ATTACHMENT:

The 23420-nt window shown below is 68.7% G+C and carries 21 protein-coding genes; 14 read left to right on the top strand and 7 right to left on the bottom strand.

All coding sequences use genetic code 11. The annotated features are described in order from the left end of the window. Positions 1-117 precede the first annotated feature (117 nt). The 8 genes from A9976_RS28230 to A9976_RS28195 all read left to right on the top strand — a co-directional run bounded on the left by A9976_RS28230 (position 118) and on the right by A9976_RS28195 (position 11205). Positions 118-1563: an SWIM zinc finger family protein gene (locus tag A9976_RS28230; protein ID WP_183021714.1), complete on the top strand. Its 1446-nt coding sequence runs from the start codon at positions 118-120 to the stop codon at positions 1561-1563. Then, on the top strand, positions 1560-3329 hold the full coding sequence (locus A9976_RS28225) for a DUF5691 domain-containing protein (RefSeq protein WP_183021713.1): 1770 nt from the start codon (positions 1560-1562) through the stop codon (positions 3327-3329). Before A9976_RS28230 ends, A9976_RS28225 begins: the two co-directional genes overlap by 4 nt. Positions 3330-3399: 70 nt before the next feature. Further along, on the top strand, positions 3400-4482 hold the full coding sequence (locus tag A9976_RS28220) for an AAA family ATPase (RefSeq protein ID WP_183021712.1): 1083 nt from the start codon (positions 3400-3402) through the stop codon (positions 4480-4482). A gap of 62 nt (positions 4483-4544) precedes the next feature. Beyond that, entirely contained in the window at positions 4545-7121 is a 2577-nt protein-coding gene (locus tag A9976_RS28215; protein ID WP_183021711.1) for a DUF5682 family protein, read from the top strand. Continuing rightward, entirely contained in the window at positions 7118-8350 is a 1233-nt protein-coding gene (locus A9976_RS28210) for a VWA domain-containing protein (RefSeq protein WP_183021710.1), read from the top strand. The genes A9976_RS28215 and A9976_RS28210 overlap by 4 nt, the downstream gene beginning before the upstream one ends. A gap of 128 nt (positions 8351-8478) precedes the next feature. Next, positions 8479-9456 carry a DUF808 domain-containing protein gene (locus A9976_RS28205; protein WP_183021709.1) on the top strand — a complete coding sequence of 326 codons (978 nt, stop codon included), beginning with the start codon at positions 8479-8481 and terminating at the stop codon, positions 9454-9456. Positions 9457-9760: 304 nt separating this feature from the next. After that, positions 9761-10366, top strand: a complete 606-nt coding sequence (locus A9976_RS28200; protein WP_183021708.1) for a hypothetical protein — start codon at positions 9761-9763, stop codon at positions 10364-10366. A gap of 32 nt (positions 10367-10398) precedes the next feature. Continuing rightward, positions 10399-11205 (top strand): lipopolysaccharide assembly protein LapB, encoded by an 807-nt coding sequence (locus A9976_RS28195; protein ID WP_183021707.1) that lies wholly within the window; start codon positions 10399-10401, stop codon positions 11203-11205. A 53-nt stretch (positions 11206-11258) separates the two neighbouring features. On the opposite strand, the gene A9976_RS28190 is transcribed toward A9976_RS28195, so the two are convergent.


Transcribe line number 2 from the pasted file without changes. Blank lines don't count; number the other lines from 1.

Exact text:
All coding sequences use genetic code 11. The annotated features are described in order from the left end of the window. Positions 1-117 precede the first annotated feature (117 nt). The 8 genes from A9976_RS28230 to A9976_RS28195 all read left to right on the top strand — a co-directional run bounded on the left by A9976_RS28230 (position 118) and on the right by A9976_RS28195 (position 11205). Positions 118-1563: an SWIM zinc finger family protein gene (locus tag A9976_RS28230; protein ID WP_183021714.1), complete on the top strand. Its 1446-nt coding sequence runs from the start codon at positions 118-120 to the stop codon at positions 1561-1563. Then, on the top strand, positions 1560-3329 hold the full coding sequence (locus A9976_RS28225) for a DUF5691 domain-containing protein (RefSeq protein WP_183021713.1): 1770 nt from the start codon (positions 1560-1562) through the stop codon (positions 3327-3329). Before A9976_RS28230 ends, A9976_RS28225 begins: the two co-directional genes overlap by 4 nt. Positions 3330-3399: 70 nt before the next feature. Further along, on the top strand, positions 3400-4482 hold the full coding sequence (locus tag A9976_RS28220) for an AAA family ATPase (RefSeq protein ID WP_183021712.1): 1083 nt from the start codon (positions 3400-3402) through the stop codon (positions 4480-4482). A gap of 62 nt (positions 4483-4544) precedes the next feature. Beyond that, entirely contained in the window at positions 4545-7121 is a 2577-nt protein-coding gene (locus tag A9976_RS28215; protein ID WP_183021711.1) for a DUF5682 family protein, read from the top strand. Continuing rightward, entirely contained in the window at positions 7118-8350 is a 1233-nt protein-coding gene (locus A9976_RS28210) for a VWA domain-containing protein (RefSeq protein WP_183021710.1), read from the top strand. The genes A9976_RS28215 and A9976_RS28210 overlap by 4 nt, the downstream gene beginning before the upstream one ends. A gap of 128 nt (positions 8351-8478) precedes the next feature. Next, positions 8479-9456 carry a DUF808 domain-containing protein gene (locus A9976_RS28205; protein WP_183021709.1) on the top strand — a complete coding sequence of 326 codons (978 nt, stop codon included), beginning with the start codon at positions 8479-8481 and terminating at the stop codon, positions 9454-9456. Positions 9457-9760: 304 nt separating this feature from the next. After that, positions 9761-10366, top strand: a complete 606-nt coding sequence (locus A9976_RS28200; protein WP_183021708.1) for a hypothetical protein — start codon at positions 9761-9763, stop codon at positions 10364-10366. A gap of 32 nt (positions 10367-10398) precedes the next feature. Continuing rightward, positions 10399-11205 (top strand): lipopolysaccharide assembly protein LapB, encoded by an 807-nt coding sequence (locus A9976_RS28195; protein ID WP_183021707.1) that lies wholly within the window; start codon positions 10399-10401, stop codon positions 11203-11205. A 53-nt stretch (positions 11206-11258) separates the two neighbouring features. On the opposite strand, the gene A9976_RS28190 is transcribed toward A9976_RS28195, so the two are convergent.